With four Alabama players projected to go in the first round, that would give the Crimson Tide 12 first-round selections over the past three years. Nobody else in the SEC would come close to that. LSU is projected to have two and possibly three first-rounders this year. But even with three, that would give the Tigers six first-rounders over the past three years, which would be second most in the league to Alabama during that span.
ESPN analyst Mel Kiper Jr. has put together his latest "Grade A" draft, in which he presents the best pick for every team in the upcoming NFL draft.

He has 12 SEC players going in the first round, which would tie the record for a conference. The ACC produced 12 first-round selections in 2006.

In Kiper's "Grade A" draft, the first three players to come off the board are from the SEC -- Alabama cornerback Dee Milliner, Texas A&M offensive tackle Luke Joeckel and Florida defensive tackle Sharrif Floyd.

Below are the 12 SEC players Kiper has being taken in his "Grade A" draft:
Next week's NFL draft could be a special one for the SEC.

If you check recent mock drafts from ESPN draft experts Mel Kiper Jr. and Todd McShay , the SEC could be in for a record first day in New York City. Kiper's recent mock draft has a record 13 SEC players being drafted in the first round and 21 going within the first two rounds. McShay has 11 SEC players going in the first round.

Here's a look at the 10 SEC players who were invited to next week's draft, which will be televised on ESPN on April 25 at 8 p.m. ET.
Surprisingly, Georgia linebackers Jarvis Jones and Alec Ogletree, who are both projected to be first-round draft picks, didn't make the list.

Todd McShay's Mock Draft 5.0

April, 11, 2013
4/11/13
4:10
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We have more mock drafts for you as we get closer and closer to this month's NFL draft.

This time, draft expert Todd McShay has his Mock Draft 5.0 Insider for your reading pleasure. In Mel Kiper Jr.'s Mock Draft 4.0 Insider, he projected a record 13 SEC players would be taken in the first round. McShay has 11 going in the first round, including four in the top 10.

Like Kiper Jr., McShay has Texas A&M offensive tackle Luke Joeckel going first overall to the Kansas City Chiefs.

Here's a look at where McShay has all 11 SEC players going in the first round:

No. 1: Joeckel, OT, Texas A&M (Kansas City Chiefs)
No. 8: Chance Warmack, OG, Alabama (Buffalo Bills)
No. 9: Dee Milliner, CB, Alabama (New York Jets)
No. 10: Sharrif Floyd, DT, Florida (Tennessee Titans)
No. 14: Sheldon Richardson, DT, Missouri (Carolina Panthers)
No. 15: Barkevious Mingo, DE, LSU (New Orleans Saints)
No. 16: Cordarrelle Patterson, WR, Tennessee (St. Louis Rams)
No. 17: Jarvis Jones, OLB, Georgia (Pittsburgh Steelers)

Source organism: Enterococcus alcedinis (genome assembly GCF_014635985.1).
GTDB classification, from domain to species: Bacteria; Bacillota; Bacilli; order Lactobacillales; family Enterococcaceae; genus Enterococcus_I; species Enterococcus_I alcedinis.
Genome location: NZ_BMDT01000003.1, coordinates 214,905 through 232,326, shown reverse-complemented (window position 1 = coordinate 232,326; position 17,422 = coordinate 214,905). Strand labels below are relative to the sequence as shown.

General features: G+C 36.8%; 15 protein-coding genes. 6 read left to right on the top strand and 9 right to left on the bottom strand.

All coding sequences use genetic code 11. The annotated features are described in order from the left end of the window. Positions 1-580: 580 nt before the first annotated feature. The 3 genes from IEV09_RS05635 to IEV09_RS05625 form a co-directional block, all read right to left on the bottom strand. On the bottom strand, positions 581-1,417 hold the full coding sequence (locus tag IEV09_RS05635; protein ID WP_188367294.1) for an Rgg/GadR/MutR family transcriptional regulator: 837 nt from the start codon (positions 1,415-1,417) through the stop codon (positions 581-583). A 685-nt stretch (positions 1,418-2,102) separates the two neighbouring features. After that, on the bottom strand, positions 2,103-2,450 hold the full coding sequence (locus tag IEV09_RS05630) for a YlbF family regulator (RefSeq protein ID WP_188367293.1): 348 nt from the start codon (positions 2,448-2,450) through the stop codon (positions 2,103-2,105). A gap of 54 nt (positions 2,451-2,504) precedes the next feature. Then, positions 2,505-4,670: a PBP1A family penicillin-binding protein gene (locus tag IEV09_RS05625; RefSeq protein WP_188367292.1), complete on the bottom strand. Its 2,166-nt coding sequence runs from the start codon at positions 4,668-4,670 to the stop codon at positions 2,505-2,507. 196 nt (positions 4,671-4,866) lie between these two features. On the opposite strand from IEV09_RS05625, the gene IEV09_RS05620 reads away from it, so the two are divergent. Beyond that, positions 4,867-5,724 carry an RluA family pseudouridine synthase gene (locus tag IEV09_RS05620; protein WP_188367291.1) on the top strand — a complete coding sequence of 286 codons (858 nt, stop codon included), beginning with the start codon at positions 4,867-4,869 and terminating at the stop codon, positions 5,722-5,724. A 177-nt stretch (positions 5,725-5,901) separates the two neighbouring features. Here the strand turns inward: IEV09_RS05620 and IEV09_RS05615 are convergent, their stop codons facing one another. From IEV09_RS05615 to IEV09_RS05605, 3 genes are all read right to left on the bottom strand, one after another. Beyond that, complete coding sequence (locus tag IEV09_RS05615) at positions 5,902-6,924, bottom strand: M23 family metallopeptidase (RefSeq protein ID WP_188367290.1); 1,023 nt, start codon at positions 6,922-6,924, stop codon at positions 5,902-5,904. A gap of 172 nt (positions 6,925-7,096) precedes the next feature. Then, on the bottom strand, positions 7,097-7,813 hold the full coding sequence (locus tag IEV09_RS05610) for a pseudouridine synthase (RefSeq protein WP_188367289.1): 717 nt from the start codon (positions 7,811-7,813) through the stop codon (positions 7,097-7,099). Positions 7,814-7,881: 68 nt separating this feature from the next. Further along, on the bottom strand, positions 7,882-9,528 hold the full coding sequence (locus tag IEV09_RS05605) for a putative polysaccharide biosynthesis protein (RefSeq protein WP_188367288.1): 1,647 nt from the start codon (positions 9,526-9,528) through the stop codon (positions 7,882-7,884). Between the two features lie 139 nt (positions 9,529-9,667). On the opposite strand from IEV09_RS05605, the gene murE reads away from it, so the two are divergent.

No. 19: D.J. Fluker, OT, Alabama (New York Giants) No. 22: Eddie Lacy, RB, Alabama (St. Louis Rams)
No. 23: Alec Ogletree, ILB, Georgia (Minnesota Vikings)
TUSCALOOSA, Ala. -- It's a good problem to have, losing players early to the NFL draft. Alabama coach Nick Saban knows all too well what it's like to watch talent walk out the door, especially from the secondary. In two of the last three drafts he's seen at least one of his defensive backs get taken in the first round. This year will be no different as Dee Milliner is likely to go among the top 10 picks.

"We keep losing first-round picks back there," Saban told ESPN on Wednesday afternoon. "For guys to step up on a consistent basis is the biggest concern I have."

Not a rebuilt offensive line, a thin linebacking corps or a defensive line replacing two of three starters. It's the secondary that worries Saban most.

[+] EnlargeDee Milliner
Marvin Gentry/US PresswireDee Milliner stepped in and became an immediate impact player in Alabama's secondary. Now that he's NFL-bound, who's next for the Tide?
"Even though we have a lot of guys back at safety, we don't have the depth or quality corners and experience at corner that we've had in the past," he said, "so that's the challenge."

With top reserve cornerback John Fulton out all spring recovering from a turf toe injury, the depth in the secondary has been left wanting. As a result, Alabama opened camp with three offensive players trying their hands at cornerback: running back Dee Hart and wide receivers Christion Jones and Cyrus Jones.

It was an experiment, Saban said, one he hoped would yield at least one player who could make the move to defense full time. And after 10 practices it appears he's found his man. Cyrus, who caught four passes as a reserve wideout last season, has practiced every day at corner and has even spent some time with the first unit at nickel back.

"The first couple weeks out there, it felt weird because [Cyrus] used to be right next to me, running routes with me," said UA receiver Kenny Bell, "but he took ownership of the position."

Bell went on to say that Cyrus has become a "great player" on defense, a spot he's familiar with from his time at Gilman School in Baltimore. Cyrus was the No. 4-rated athlete in the 2012 class and could have played on either side of the ball, according to scouts. It just so happens he would play both in his first two years on campus.

"He picked up on it fast and he comes out there and competes," Bell said.

(Read full post)

Mel Kiper Jr. Mock Draft 4.0

April, 8, 2013
4/08/13
4:00
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We are getting even closer to this month's NFL draft, so get ready for yet another mock draft.